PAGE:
bruce.grizzlybear 0d107d09f5bbe40cade3de5c71e9e9b7 "letmein"         admin

username                  hashPW                                             actual PW           role

Below is the MD5 code. I am aware of the insecurity, but it is a requirement of the professor.

import java.security.MessageDigest;

public class MD5Digest {

public static void main(String[] args) throws Exception {
     
     //Copy and paste this section of code
String original = "letmein";  //Replace "password" with the actual password inputted by the user
MessageDigest md = MessageDigest.getInstance("MD5");
md.update(original.getBytes());
byte[] digest = md.digest();
     StringBuffer sb = new StringBuffer();
for (byte b : digest) {
sb.append(String.format("%02x", b & 0xff));
}
     //End copy/paste

System.out.println("original:" + original);
System.out.println("digested:" + sb.toString()); //sb.toString() is what you'll need to compare password strings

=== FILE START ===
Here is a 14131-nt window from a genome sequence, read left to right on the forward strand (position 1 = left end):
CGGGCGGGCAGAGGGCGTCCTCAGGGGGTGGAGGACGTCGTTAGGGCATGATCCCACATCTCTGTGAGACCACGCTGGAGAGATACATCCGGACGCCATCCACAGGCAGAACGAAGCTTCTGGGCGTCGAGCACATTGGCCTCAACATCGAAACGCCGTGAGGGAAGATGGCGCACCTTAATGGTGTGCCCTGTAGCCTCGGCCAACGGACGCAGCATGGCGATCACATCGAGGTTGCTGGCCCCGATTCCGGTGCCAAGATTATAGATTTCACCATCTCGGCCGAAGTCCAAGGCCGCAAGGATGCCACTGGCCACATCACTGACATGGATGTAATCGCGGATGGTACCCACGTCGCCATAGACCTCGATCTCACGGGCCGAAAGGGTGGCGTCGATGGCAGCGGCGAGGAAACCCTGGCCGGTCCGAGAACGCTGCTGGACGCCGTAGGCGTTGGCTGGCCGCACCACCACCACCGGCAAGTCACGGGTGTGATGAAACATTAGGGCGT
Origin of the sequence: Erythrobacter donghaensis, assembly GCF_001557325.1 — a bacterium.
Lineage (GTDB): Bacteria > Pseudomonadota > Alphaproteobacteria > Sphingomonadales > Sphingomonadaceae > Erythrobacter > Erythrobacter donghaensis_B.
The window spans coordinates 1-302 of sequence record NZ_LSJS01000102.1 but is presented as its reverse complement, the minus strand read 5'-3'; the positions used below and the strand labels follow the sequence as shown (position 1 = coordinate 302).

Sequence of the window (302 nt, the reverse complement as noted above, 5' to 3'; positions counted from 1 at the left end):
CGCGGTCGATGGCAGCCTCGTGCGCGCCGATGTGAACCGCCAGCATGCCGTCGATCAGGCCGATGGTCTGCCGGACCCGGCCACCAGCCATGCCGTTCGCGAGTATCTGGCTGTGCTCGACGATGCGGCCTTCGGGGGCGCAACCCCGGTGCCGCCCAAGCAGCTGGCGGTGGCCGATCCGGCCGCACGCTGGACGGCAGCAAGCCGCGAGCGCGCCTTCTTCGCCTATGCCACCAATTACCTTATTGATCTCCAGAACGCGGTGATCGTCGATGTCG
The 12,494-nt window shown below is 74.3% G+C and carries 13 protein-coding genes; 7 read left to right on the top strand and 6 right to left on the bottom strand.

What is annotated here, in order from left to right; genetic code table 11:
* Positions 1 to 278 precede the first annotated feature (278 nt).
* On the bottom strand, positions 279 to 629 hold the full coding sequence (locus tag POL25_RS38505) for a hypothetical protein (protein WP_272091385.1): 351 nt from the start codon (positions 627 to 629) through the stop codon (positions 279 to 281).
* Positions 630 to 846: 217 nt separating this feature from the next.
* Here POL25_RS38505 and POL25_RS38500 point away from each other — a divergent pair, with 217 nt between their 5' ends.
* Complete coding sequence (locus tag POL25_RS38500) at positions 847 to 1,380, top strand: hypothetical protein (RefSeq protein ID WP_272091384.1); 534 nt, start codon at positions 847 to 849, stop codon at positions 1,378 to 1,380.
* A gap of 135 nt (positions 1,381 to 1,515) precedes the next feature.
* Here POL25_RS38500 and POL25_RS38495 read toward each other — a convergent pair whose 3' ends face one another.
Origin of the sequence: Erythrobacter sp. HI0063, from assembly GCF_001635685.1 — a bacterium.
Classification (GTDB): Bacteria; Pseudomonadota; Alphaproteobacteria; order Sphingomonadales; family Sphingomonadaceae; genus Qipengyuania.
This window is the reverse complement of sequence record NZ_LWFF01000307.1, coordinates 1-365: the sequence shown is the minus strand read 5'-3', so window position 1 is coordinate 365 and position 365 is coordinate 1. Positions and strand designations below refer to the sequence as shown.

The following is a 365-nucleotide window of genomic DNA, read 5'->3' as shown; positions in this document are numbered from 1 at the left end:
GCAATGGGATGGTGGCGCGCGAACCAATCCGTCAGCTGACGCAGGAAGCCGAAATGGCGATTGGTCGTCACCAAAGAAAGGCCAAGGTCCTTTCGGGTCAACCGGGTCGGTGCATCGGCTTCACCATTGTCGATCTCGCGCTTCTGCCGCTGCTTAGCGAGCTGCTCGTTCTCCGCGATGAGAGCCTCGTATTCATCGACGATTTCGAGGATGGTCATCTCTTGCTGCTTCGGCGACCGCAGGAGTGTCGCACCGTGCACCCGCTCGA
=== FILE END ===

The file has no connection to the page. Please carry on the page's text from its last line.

}

}

Below is my incomplete code

[code=java]package finalpractice;


import java.security.*;
import java.lang.*;
import java.io.*;
import java.nio.*;
import java.util.*;
import javax.swing.*;

public class FinalPractice
{

 
   public static void main(String[] args) throws FileNotFoundException, IOException, NoSuchAlgorithmException
   {
       //variables from text file
       String userName = "";
       String hashPassword = "";
       String actualPassword = "";
       String employeeRole = "";

       try
       {

           BufferedReader br = new BufferedReader(new FileReader("F:\\SNHU_School\\IT145\\Assignment_codes\\final_project\\Credentials.txt"));